New Labour Revisited

“A new dawn has broken, has it not?” was Tony Blair’s first question to the country after
securing a landslide 179-seat majority in May 1997. Britain was buzzing; the Cold War
was over, the country was experiencing a cultural revival with popular culture
celebrating this new sense of ‘Britishness’ (we all remember the significant cultural
moment that was Geri Halliwell in that Union Jack dress!) and the youthful, slick new
Prime Minister representing a ‘New Labour’ positioned himself as a key part of this
movement, wanting to be Britain’s first “rock and roll prime minister” (BBC,
https://www.bbc.co.uk/news/uk-politics-39717751
). His new cabinet was diverse, with
more women than ever and the first openly gay politician being given a cabinet role
(https://www.independent.co.uk/voices/tony-blair-1997-new-labour-jeremy-corbyn-
general-election-theresa-may-blairites-a7712816.html )
. Many felt that Blair was leading
Britain into the new millennium, and a new age.

So, given the Blair-mania of the late 1990s and his immense electoral victories, many
are wondering why the situation now looks so different. In 25 years, the transformation
of Tony Blair’s public image has been dramatic. The man who, in the wake of Princess
Diana’s death, was referred to as “Mr 93%” after party polls showed him as the most
popular democratic leader in modern history (https://www.independent.co.uk/news/blair-
is-mr-93-1241567.html
), is now facing a petition with over a million signatures to strip
him of his recently bestowed title of “Knight Companion of the Most Noble Order of the
Garter”. What legacy did Mr “Call me Tony” leave behind, and should he really have
been granted one of the highest honours this country can award?

If you talk to anyone who was around during Blair’s premiership, it is likely they will
mention one thing. Not, as he said himself, that his “top priority was, is and always will
be education” (https://www.theguardian.com/politics/2001/may/23/labour.tonyblair ). Not that he oversaw increased investment in social services and education, a rise in
minimum wage, or his role in the formation of the devolved governments. One thing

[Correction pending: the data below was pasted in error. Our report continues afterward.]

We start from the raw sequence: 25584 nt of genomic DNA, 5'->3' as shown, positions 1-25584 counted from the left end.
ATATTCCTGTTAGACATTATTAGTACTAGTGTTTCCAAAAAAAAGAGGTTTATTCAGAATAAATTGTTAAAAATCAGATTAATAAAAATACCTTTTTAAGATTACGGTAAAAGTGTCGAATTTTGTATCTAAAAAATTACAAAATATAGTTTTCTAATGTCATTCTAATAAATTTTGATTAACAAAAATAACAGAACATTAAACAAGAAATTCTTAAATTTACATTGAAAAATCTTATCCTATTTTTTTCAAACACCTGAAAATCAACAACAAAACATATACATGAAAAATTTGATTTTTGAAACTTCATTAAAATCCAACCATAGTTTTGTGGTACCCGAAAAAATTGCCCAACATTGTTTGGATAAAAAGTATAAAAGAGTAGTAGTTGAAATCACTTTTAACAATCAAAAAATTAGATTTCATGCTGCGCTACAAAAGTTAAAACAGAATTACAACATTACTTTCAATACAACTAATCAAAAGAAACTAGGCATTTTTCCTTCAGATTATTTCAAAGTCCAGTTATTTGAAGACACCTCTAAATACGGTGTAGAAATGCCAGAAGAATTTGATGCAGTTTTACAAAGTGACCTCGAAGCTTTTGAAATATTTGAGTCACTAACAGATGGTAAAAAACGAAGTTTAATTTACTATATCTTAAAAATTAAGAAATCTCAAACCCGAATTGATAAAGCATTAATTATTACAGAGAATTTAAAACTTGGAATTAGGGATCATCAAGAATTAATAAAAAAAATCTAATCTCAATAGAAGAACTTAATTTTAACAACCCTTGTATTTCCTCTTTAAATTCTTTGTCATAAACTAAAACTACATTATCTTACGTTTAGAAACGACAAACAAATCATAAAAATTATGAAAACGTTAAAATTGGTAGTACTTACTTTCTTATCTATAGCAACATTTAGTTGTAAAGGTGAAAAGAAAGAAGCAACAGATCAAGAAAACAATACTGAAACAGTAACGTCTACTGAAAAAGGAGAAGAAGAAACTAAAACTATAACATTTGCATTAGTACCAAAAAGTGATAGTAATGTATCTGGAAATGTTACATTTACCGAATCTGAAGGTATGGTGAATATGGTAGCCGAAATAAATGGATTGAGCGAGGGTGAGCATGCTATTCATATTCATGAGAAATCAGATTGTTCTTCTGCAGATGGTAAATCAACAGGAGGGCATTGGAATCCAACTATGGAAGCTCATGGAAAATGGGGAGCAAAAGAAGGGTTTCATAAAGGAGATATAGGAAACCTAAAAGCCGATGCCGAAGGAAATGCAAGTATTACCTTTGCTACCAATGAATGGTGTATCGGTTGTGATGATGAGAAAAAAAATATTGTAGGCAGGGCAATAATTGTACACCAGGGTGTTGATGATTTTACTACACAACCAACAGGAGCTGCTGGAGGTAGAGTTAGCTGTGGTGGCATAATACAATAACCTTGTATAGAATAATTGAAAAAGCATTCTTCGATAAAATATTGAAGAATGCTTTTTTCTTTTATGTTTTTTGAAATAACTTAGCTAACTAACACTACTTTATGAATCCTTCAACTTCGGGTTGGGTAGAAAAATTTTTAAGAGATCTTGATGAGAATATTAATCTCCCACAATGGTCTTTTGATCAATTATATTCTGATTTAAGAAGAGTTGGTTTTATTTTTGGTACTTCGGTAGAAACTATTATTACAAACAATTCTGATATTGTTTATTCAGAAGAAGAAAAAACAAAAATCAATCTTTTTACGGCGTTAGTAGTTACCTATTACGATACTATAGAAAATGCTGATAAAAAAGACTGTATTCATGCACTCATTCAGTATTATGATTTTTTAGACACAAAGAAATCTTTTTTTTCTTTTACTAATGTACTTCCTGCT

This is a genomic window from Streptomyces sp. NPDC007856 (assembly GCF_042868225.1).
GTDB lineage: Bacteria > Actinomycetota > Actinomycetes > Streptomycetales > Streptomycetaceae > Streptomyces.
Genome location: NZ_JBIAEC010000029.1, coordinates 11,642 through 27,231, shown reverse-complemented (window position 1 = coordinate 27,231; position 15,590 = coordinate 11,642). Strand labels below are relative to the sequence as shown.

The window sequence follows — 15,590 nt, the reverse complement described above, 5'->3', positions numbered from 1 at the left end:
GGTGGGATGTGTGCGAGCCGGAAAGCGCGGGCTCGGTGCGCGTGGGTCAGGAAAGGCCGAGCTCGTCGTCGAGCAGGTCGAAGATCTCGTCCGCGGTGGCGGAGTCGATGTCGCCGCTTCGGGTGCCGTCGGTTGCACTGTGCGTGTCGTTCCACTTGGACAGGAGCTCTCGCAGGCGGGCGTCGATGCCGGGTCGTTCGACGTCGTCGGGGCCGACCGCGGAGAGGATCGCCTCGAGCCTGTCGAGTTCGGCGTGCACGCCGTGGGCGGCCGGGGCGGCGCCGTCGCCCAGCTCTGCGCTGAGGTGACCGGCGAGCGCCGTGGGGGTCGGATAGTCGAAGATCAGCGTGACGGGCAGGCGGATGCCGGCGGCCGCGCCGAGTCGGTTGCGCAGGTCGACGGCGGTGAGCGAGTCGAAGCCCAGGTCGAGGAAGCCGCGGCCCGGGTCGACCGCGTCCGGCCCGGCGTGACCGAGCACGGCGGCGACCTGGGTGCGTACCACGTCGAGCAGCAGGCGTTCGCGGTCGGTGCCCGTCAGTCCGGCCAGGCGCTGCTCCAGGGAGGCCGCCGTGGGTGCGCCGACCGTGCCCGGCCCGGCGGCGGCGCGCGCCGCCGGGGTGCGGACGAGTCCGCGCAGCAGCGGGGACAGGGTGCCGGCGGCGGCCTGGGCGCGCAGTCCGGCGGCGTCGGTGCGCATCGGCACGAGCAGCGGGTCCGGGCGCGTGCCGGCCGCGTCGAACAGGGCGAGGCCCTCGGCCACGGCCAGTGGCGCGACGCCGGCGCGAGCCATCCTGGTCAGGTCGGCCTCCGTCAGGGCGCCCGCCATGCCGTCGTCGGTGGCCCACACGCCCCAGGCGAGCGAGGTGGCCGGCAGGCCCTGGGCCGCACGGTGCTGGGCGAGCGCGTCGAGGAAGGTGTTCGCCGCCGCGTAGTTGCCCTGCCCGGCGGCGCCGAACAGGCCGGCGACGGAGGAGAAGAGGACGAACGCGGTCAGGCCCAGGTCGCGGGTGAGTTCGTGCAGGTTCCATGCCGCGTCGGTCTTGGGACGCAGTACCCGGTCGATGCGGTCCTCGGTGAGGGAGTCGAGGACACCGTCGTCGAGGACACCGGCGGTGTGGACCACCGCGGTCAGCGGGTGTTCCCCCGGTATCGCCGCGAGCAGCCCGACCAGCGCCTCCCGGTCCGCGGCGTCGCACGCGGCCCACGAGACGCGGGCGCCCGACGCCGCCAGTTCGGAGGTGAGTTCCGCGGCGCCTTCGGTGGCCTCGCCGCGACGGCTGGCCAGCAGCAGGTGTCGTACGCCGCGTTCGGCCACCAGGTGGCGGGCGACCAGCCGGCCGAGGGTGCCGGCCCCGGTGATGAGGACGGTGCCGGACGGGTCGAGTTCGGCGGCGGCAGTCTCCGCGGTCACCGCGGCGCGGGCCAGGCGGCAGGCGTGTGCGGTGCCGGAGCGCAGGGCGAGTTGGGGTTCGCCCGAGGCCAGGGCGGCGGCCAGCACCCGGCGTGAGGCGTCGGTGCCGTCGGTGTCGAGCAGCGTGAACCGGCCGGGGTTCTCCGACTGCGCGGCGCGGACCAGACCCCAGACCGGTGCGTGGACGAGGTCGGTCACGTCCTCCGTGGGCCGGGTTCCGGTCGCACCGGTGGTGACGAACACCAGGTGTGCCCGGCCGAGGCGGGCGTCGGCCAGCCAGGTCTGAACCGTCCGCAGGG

which has arguably tarnished Blair’s legacy forever, was the Iraq war.

It was the early 2000s and the memory of 9/11 was still extremely raw. Britain’s most
powerful ally, led by George W Bush, was on the warpath with their ‘War on Terror”.
Rumours were spreading that Iraq’s Saddam Hussein had weapons of mass destruction
that could cause catastrophic damage .Blair maintained throughout the debate over Iraq that Saddam had weapons of mass destruction, declaring to Parliament that the “regime is despicable, he is developing weapons of mass destruction” and Saddam was “a threat to his own people” and to the world (https://www.france24.com/en/20100129-what-tony-blair-has-said-wmd-iraq ). He used this argument that Iraq posed a significant danger as a way of persuading Parliament to back the invasion, despite immense public pressure against it.

Despite the UN finding no evidence of WMDs in Iraq and many countries opposing the
invasion, in March 2003, the US-led troops invaded. Soon enough however, assurances
that Iraq posed an imminent threat to our way of life began to crumble. Investigations later outlined that the evidence the government used to justify the attacks was unreliable, and Tony Blair’s image as a modern statesman began to dissipate, with public opinion turning and his popularity plummeting.

Even after his resignation, questions about Blair’s conduct as Prime Minister continued with the Chilcot report in 2016 provided a scathing criticism, highlighting that he was not transparent with ministers, and that in 2003 Iraq did not propose an imminent threat
(https://www.theguardian.com/uk-news/2016/jul/06/chilcot-exposes-how-blair-kept-
ministers-and-generals-in-the-dark
). Looking back, it seems that Tony Blair strayed a
long way from the “rock and roll” Prime Minister of 1997.

Overall, Tony Blair has become a divisive figure in British history. The same nostalgia
attached to previously controversial political figures such as Margaret Thatcher is not
granted to him, with him lacking a loyal support base that have remained committed to
preserving his legacy. Only 14% of Britons approve of his knighthood, and only 21% of
Labour voters (https://www.newstatesman.com/politics/polling/2022/01/how-unpopular-is-tony-blair

Despite Blair’s role in revitalising Labour’s electoral appeal and championing ‘NewLabour’, I am cynical of such an important honour being bestowed on someone just for
being Prime Minister. His support for the invasion ultimately led to a long, violent conflict
that caused significant loss of life and destabilised a region that has never really
recovered. His dishonesty depicts him as a mysterious, shady figure who is quite hard
to defend. There are so many people in Britain who have done countless brave things,
or dedicated their lives to serving others, that it makes a mockery of the Honours for
such a controversial figure to be celebrated.

— Ciara Howard

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